The 5 Rs of Eco-Friendly Living

Because of the pervasiveness of capitalism and consumerism in Western culture, it has been ingrained in our heads that buying “green” products is the only way to be a better environmentalist. As a result, living and eco-friendly lifestyle has evolved into more of a trend than merely a more sustainable way of living. this has led to eco-friendly products and other means of “hopping on the trend” have become pricey and inaccessible to a lot of people, for example, I’m thinking of electric cars, farmers’ markets, and local bulk and refill stores to name a few.

The reality is that consumer capitalism has taken over and entered every inch of our lives in Western culture. Many of our ancestors really didn’t need consumerism to live happy and fulfilled, sustainable, lives, and we don’t need it either. As I’ve discussed in previous posts, when trying to live more sustainably, we should not shame ourselves for needing to buy certain products, but rather examine how and if certain green products, that may cost more, are effective for a long-term eco-friendly lifestyle.

Here are 5 ways to be more eco-friendly for the planet, community and yourself.

1. Reconnecting

Connect back to your cultural roots, personal lived memories of what your family and loved ones did that made them sustainable. A neighbor of mine (she legit lives a couple of doors down from me) is quite known for her amazing volunteer work in the local Muslim community and abroad. We had the opportunity to chat a while ago about composting, as I was working on launching local compost pickup in our area. We discussed her time living in Malaysia, where they, despite essentially living in poverty, always composted every scrap of food they had in a huge hole in the ground that everyone in the community worked to maintain. Even when these people has not much else, they were still taking care of the Earth and not wasting anything. And of course, all this great compost only served to benefit them, as they could use it to enrich their soil and grow more food. As small of an initiative it was, it is a story that is so powerful, of how we as humans, have always known how to live in harmony with the Earth, but this in modern, capitalistic culture, we have lost this crucial connection.

2. Researching

When buying more eco-friendly products, always research brands to know what that products is made out of, what their production practices are (animal testing, sweat shops etc.) to make sure that the brand is ethically sourced and aligns with your own values. You may have seen some of my brands of choice in my previous anti-consumerist/zero-waste posts, notably, this one. I’m not here to endorse any brands, but any brand that I do choose to buy from, I have chosen because it aligns with my values as a vegan intersectional environmentalist, as well as my budget.

3. Reevalutating

When considering a product swap, ask yourself if you need to try that product, or could perhaps find a different alternative, (one that you could make yourself for instance) or if continuing to buy and use the exact same product you always have might be the best option for you, even if it is plastic and not as eco-friendly. Not all products work well for everyone or meet everyone’s needs, so it’s important to make the changes you can (always think #progressoverperfection).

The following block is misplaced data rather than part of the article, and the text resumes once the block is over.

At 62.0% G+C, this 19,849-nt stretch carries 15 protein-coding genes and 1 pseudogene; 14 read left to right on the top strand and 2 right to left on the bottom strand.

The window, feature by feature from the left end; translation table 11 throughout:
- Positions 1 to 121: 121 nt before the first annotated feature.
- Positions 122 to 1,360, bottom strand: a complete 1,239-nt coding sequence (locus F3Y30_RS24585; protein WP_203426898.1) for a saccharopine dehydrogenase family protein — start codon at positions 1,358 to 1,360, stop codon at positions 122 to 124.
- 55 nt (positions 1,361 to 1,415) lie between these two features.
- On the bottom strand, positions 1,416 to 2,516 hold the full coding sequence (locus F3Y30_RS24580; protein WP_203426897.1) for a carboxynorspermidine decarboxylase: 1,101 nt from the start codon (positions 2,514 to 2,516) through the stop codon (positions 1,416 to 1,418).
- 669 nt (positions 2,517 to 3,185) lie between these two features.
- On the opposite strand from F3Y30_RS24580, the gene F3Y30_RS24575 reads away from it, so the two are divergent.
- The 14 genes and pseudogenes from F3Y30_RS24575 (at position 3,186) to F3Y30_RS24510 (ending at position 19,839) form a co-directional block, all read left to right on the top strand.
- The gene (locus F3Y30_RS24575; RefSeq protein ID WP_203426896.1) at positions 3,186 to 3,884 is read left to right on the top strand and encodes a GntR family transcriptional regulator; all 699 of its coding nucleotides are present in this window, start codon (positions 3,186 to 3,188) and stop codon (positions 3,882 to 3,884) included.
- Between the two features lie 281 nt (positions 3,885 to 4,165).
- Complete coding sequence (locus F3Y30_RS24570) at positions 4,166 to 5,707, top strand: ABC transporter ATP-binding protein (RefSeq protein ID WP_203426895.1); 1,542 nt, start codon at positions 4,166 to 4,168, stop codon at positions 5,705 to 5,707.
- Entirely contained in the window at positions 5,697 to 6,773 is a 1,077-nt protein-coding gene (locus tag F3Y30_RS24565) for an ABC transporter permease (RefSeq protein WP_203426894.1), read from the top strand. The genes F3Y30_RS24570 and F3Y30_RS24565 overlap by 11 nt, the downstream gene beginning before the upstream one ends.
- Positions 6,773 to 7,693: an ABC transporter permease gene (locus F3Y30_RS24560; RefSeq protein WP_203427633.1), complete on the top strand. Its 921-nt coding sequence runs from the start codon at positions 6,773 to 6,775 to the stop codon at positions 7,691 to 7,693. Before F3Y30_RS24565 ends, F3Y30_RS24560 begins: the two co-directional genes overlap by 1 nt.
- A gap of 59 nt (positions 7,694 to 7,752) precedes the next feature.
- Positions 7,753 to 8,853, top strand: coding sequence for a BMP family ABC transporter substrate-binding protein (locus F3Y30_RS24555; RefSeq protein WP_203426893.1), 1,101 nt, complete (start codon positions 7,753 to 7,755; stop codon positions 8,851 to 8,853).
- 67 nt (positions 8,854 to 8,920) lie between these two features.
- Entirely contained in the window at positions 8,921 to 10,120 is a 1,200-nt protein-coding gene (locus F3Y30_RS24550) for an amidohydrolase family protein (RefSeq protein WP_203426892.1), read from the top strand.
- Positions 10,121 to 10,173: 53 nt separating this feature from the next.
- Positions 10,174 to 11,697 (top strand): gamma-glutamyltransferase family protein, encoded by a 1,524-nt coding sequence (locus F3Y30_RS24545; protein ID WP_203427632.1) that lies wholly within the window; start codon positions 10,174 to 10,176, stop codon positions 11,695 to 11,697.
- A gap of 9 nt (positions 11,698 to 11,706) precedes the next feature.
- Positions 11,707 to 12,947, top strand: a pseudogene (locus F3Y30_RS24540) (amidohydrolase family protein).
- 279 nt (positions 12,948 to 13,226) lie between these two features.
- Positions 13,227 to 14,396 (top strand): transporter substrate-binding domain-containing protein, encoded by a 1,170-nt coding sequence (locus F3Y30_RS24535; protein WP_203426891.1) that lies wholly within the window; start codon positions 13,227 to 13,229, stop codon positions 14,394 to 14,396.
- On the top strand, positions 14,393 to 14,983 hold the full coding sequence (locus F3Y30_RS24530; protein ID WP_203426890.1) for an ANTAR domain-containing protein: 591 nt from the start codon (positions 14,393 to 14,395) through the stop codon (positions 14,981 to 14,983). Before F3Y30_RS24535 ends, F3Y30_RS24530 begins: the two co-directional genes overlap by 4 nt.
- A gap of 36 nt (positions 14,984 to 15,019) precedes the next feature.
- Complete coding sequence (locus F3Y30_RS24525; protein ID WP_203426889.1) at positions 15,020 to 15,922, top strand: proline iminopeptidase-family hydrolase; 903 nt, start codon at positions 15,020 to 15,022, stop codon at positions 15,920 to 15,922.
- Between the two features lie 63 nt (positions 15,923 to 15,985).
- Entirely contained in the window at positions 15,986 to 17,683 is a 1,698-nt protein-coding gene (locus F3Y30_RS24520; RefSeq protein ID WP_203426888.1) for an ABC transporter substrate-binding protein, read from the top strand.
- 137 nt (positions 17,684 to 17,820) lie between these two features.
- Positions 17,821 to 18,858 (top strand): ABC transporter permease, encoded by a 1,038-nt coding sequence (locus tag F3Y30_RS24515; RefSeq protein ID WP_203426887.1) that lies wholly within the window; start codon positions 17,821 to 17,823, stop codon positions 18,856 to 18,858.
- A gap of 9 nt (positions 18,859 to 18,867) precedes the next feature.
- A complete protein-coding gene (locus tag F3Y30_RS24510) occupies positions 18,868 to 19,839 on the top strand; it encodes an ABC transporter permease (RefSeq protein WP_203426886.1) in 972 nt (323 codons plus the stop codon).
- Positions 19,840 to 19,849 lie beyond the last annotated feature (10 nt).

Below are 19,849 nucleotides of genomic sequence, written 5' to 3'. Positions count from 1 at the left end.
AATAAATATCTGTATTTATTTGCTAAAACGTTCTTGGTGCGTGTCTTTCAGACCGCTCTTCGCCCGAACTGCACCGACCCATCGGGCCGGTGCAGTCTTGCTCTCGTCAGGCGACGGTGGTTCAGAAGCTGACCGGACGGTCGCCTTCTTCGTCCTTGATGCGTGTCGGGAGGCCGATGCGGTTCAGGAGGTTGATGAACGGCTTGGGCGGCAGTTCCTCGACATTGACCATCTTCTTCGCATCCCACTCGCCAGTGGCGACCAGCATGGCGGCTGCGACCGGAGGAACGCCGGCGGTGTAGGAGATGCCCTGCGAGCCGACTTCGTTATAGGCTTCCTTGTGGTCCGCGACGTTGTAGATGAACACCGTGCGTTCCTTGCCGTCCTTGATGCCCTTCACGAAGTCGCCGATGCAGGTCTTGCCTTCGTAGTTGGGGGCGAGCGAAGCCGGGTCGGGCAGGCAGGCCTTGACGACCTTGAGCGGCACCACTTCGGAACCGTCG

4. Redesigning

Environmental and social justice advocacy should not stop at purchasing products. Ask yourself what other issues you care about that you can get involved in, to give your time and/or your money and support. My favorite organizations that I donate to at least once per year because they are close to my heart are: Fauna Foundation, a chimpanzee sanctuary in Montreal that I used to work at; the Lake Huron Centre for Coastal Conservation, an organization that means so much to me as they supported me in my Master’s research and they are constantly building toward a more sustainable and integrated coastal management system along the Lake Huron shoreline and serve as a model organization for the Great Lakes coast; 4Ocean and Coral Gardners whose missions I really love and support, even though they have a more consumerist-approach than other charities; of course, the Sister Sabria Foundation, Sabria is literally the most generous and kind-hearted person I’ve ever met, and I am so lucky to have met such an inspirational person; and finally Black Visions Collective, a Black, Trans, and Queer-led organization that is committed to dismantling systems of oppression and violence, and shifting the public narrative to create, transformative, long-term change.

5. Reestablishing

Now that you want to create local and/or system change, the next step is to educate yourself and others around you. This means encouraging eco-friendly product swaps, but also diving deeper than just sharing your favorite products to help provide a larger context to the climate crisis.

Thank you to Isaias Hernandez on Instagram for sharing the information making up the backbone of this post.

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